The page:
One of the most common questions asked by business leadership is also one of the most challenging to answer:
“How secure are we?”
Now, some of you reading this may already be cringing or yelling at your screen that this question on its own shouldn’t have a simple answer with little actionable value. However, when these questions get asked by leadership, it is important to be able to reply with a concise and easy to digest answer. It is the responsibility of the organization’s Security leadership to be able to answer this question. It is also their responsibility to translate technical information related to the organization’s Security program into clear priorities without techno-babble and in a language the business can understand.
And that’s complicated.
There are three challenges associated with achieving this goal.
- Describing the Security Program Components
- Defining the Target Audience
- Prioritizing Efforts That Lead Towards a Complete Security Program
Describing the Security Program Components
There are many angles we can look at a Security program from that may all result in differing assessments of the program. Penetration testing will provide one set of results on the in-scope targets. A PCI-DSS Report on Compliance (ROC) will provide another set of data. As will a NIST Cybersecurity Framework program maturity assessment, and so on. All different angles resulting in different data sets.
Unfortunately, most of these angles also fall short of answering the original question in a manner that leadership can wrap their heads around before making the appropriate business decisions with.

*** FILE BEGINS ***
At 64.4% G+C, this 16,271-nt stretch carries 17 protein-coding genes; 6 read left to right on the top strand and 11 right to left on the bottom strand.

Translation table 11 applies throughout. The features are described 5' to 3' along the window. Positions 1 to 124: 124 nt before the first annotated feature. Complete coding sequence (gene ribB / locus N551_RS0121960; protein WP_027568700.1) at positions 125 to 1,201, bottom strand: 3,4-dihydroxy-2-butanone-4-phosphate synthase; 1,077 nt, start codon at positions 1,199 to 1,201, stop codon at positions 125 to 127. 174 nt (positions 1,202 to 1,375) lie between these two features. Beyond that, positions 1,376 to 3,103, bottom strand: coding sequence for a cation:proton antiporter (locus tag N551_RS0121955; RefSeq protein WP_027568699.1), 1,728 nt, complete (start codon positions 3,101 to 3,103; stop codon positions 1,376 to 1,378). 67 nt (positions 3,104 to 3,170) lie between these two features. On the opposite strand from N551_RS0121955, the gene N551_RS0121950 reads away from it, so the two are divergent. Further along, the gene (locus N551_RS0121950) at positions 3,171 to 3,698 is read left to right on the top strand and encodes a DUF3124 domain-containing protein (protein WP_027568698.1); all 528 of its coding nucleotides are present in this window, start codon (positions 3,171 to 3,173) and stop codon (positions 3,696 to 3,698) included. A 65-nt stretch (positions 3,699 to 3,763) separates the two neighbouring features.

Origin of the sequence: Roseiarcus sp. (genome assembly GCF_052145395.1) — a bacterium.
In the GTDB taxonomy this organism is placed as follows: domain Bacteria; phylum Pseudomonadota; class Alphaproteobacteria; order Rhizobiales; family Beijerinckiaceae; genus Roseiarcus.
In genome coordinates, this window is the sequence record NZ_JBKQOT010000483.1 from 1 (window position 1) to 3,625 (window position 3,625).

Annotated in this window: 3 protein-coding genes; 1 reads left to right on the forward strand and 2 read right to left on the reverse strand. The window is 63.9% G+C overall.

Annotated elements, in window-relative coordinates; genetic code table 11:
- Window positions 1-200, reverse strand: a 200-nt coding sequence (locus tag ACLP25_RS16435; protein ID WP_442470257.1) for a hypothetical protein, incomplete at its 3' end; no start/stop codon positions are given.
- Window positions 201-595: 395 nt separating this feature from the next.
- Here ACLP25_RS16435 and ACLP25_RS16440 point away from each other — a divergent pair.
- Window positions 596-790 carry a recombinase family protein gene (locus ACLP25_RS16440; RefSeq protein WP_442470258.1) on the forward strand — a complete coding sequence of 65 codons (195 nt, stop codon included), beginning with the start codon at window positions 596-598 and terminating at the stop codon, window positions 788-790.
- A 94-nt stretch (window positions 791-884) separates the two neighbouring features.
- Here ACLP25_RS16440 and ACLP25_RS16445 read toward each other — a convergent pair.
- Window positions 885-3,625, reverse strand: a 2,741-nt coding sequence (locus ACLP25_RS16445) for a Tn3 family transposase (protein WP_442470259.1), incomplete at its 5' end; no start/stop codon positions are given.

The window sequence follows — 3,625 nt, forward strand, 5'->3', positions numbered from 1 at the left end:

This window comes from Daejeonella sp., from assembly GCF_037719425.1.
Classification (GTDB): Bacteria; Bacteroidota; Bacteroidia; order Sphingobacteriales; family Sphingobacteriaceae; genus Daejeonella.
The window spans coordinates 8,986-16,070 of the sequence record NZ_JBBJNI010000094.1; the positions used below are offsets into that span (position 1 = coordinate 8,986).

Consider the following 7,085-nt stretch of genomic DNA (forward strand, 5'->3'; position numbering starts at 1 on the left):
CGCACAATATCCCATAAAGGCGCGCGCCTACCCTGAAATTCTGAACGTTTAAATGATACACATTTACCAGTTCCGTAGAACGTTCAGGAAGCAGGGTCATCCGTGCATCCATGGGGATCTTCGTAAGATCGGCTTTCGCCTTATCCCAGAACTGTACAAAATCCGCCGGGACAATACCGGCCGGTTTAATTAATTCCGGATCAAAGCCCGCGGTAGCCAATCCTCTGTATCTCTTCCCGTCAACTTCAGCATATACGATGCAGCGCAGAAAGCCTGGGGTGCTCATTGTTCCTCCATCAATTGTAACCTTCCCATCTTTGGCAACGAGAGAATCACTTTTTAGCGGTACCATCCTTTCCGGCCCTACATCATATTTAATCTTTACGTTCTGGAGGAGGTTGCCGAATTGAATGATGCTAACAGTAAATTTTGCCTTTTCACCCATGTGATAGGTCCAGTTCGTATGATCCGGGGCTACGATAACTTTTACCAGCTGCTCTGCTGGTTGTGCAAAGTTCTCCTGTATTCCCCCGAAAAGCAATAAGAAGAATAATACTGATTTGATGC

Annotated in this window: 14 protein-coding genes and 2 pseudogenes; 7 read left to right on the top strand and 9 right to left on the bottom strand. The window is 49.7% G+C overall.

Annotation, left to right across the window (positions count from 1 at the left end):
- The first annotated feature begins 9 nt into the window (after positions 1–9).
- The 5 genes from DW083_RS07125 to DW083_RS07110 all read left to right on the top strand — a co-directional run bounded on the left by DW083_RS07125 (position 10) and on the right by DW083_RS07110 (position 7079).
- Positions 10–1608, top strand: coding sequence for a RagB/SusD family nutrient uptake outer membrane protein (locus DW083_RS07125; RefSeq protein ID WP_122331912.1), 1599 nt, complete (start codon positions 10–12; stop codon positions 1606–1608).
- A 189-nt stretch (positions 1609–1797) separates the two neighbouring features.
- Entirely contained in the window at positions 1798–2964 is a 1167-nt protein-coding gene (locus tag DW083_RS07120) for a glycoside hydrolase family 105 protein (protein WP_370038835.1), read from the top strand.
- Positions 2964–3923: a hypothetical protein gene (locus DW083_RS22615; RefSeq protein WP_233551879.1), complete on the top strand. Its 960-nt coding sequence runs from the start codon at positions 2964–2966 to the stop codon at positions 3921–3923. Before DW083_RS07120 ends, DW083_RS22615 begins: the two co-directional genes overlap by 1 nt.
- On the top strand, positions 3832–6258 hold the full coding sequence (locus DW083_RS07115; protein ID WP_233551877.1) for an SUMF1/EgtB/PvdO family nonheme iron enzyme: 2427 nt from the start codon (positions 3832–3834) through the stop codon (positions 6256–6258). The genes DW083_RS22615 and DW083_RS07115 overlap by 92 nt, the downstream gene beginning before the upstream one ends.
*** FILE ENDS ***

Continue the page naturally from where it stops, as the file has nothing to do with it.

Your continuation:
The TrustedSec Advisory group tends to nerd out on topics like this and has tried to uncomplicate the process of answering this question. So, to address the first challenge of describing the Security program components as simply as possible, the team first looked at what we would consider as the primary “buckets” that a program should be addressing. After many lengthy discussions, the team landed on these three components that a Security program should be able to address: Validate, Improve, and Educate. Each of these three components can represent vastly different activities:
- Compliance to a framework such as PCI
- The existence of exploitable vulnerabilities through Penetration Testing
- The security of system configurations such as backup solutions
- The effectiveness of tools through controls and organizational effectiveness testing
- The maturity of program domains and processes such as Security Architecture and Threat Management
- The organization’s incident preparedness through Incident Response Tabletop Exercises
- The organization’s detective capabilities through Purple and Blue Team testing and workshops
- Technical teams with specific vendor or secure coding training
- General user or specific role Security Awareness training
- Leadership knowledge transfer and Risk communication
Defining the Target Audience
The second challenge is defining the different layers of an organization that have differing priorities and find value in different testing and analysis results. The team landed on the following groups (which tend to be consistent with other “Three Lines” business-structure models): Leadership, Oversight, and Execution. These groups are straight-forward: